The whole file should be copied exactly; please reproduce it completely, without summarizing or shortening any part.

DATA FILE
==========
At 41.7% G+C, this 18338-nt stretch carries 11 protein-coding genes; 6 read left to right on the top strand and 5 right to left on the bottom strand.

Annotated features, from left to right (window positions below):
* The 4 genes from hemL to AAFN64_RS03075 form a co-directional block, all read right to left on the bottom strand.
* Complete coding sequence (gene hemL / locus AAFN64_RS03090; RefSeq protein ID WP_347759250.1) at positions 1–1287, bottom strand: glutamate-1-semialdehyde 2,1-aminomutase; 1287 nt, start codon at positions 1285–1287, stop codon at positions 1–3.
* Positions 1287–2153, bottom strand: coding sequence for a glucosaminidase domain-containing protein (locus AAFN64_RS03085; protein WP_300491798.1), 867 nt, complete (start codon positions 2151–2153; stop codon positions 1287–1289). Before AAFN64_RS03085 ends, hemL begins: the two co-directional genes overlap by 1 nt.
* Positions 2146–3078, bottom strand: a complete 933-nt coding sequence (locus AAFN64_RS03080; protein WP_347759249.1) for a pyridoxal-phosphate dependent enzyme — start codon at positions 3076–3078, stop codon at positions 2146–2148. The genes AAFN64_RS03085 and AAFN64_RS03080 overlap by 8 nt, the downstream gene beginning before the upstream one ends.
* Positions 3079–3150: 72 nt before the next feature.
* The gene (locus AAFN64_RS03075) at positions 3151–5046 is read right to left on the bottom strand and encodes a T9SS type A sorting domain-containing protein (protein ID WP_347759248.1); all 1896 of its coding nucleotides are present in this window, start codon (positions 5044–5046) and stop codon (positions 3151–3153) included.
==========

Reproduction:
At 41.7% G+C, this 18338-nt stretch carries 11 protein-coding genes; 6 read left to right on the top strand and 5 right to left on the bottom strand.

Annotated features, from left to right (window positions below):
* The 4 genes from hemL to AAFN64_RS03075 form a co-directional block, all read right to left on the bottom strand.
* Complete coding sequence (gene hemL / locus AAFN64_RS03090; RefSeq protein ID WP_347759250.1) at positions 1–1287, bottom strand: glutamate-1-semialdehyde 2,1-aminomutase; 1287 nt, start codon at positions 1285–1287, stop codon at positions 1–3.
* Positions 1287–2153, bottom strand: coding sequence for a glucosaminidase domain-containing protein (locus AAFN64_RS03085; protein WP_300491798.1), 867 nt, complete (start codon positions 2151–2153; stop codon positions 1287–1289). Before AAFN64_RS03085 ends, hemL begins: the two co-directional genes overlap by 1 nt.
* Positions 2146–3078, bottom strand: a complete 933-nt coding sequence (locus AAFN64_RS03080; protein WP_347759249.1) for a pyridoxal-phosphate dependent enzyme — start codon at positions 3076–3078, stop codon at positions 2146–2148. The genes AAFN64_RS03085 and AAFN64_RS03080 overlap by 8 nt, the downstream gene beginning before the upstream one ends.
* Positions 3079–3150: 72 nt before the next feature.
* The gene (locus AAFN64_RS03075) at positions 3151–5046 is read right to left on the bottom strand and encodes a T9SS type A sorting domain-containing protein (protein ID WP_347759248.1); all 1896 of its coding nucleotides are present in this window, start codon (positions 5044–5046) and stop codon (positions 3151–3153) included.